Our Dallas experience left us feeling like we didn’t get to see the “real” Texas. We drank craft beer and chatted with hipsters that didn’t give a fuck about football. This seemed a little sacrilegious to me. If American TV has taught me anything its that Texas loves football almost as much as they love JC. Don’t get me wrong we had a great time, it’s just that we were expecting something else. Where are the cowboys? Country music? The pickup trucks? The BBQ? The Steak? The beef? In short:
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Where is the stereotypes?
To search these out we headed to Fort Worth and made our way down to the Stockyards. This historical area was once home to America’s largest one-stop shop for livestock. Millions of hogs, sheep, and cattle were bought, sold, slaughtered, and shipped from “where the west begins.” Once dubbed “The Wall Street of the West” the Stockyards was a booming livestock hub and at its peak pushed over 5 million heads of cattle in one year alone. That’s a lot of beef. With all those cows came railways, industry, cash, and cowboys. From that came hotels, brothels, and saloons.
Today the historic grounds are a fun collection of bars, shops, hotels, restaurants, steak houses, and live music venues – many of which are housed in original buildings from the Stockyards hay days. You can get your fill of Texas on the weekends with cattle drives and rodeos or you can visit the various museums scattered around the grounds to get a feel for what the area was like at its peak. Of course there are shops to get you decked out in Cowboy gear from head to toe. Don’t forget the big ass belt buckle.
Of course all of the history and Cowboyness is great but the real reason I was so excited to visit the Stockyards was to eat a giant steak. You hear a lot about Texas beef so I was curious to see what all the fuss is about. Living in Alberta I have had more than my fair share of steak. I remember the mad cow scare a few years back when farmers were unloading their beef at ridiculously reduced rates. I ate like a King that summer. A damn ass beef barbecuing king. I also ate my weight in steak in Argentina so yah, I know a thing or two about meat.
Anyone and everyone we had the pleasure of chatting with had recommendations about eating meat at the Stockyards – seriously hipsters in Dallas, Friends that have been there before, friends that have lived there, peeps on the interweb, and cab drivers all had a say. This made us think we really couldn’t go wrong. We wandered the streets looking for the best steakhouse. In the end the we decided on H3 Ranch, not because it had a giant Buffalo butt above the bar, nor because it was attached to the rad and historical Stockyards Hotel (seriously, check out the pictures on their website), and not because it smelled like BBQ heaven. No. The deciding factors was how many cowboy hats were in the place – and with just a glance through the window the answer was a lot more than the other steakhouses we peaked in on.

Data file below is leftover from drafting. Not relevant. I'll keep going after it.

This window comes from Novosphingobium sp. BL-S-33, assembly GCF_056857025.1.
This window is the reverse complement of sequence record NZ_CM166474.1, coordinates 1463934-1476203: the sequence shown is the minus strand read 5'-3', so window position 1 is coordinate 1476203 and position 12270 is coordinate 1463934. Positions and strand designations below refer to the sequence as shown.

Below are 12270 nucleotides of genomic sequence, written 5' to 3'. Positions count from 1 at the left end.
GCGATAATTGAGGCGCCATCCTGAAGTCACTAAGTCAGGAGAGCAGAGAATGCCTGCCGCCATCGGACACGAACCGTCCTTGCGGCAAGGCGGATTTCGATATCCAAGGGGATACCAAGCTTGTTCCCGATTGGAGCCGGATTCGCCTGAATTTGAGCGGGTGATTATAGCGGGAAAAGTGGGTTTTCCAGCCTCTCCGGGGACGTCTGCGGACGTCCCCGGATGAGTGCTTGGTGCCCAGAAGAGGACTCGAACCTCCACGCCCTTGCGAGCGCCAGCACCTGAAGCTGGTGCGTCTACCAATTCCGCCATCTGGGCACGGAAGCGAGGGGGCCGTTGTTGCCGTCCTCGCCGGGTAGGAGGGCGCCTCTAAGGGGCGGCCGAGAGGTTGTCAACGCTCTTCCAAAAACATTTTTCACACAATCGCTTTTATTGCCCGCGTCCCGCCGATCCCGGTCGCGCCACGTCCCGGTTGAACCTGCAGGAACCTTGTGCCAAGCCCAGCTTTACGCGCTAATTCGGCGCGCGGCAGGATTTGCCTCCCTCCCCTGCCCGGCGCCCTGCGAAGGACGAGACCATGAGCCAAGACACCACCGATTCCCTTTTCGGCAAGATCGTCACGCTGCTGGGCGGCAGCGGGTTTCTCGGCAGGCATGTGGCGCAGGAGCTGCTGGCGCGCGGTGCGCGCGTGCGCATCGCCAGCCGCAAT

After a couple of large beers and a small wait in the bar, we were seated. I had visions of picking out my own cow as you would with lobsters but sadly this was not the case. Although there were several tasty options on the menu I decided on quality over quality as the massive porterhouse caught my eye. When in Texas?
Disclaimer: I couldn’t do it. Travis finished it off. Tip of the Cowboy hat to you sir.
Our food arrived and my steak was ginormous. All in all the meal was great but I am not convinced it was any better than the beef in Alberta or Argentina. I honestly enjoyed the baked potatoes and mushrooms more. Maybe living in Vancouver has made me soft.
Shirt unbuttoned and belt loosened we rolled our way out and onto the main drag in search of relief. The surprisingly cool Texas night provided welcomed relief to my meat sweats. After enjoying cheap beer and some live music at an outdoor pub we made our way to the White Elephant Saloon and settled in for an evening of amazing music, 2-stepping, and shuffleboard. This historic venue was once a popular gambling house that had seen its share of gunfights. It has also served the likes of Wyatt Earp and Bat Masterson. This 120+ year-old establishment has a ton of character including dusty cowboy hats nailed to the walls and ceilings. This was indeed the Texas I was hoping to find. We had arrived.
Post bar we also stumbled on these gems making us like our Texas experience that much more:
The Stockyards proved to be our favorite stop in Texas and would say it is a must-do if in the Dallas/Fort Worth area. I would also recommend buffet pants and a large appetite.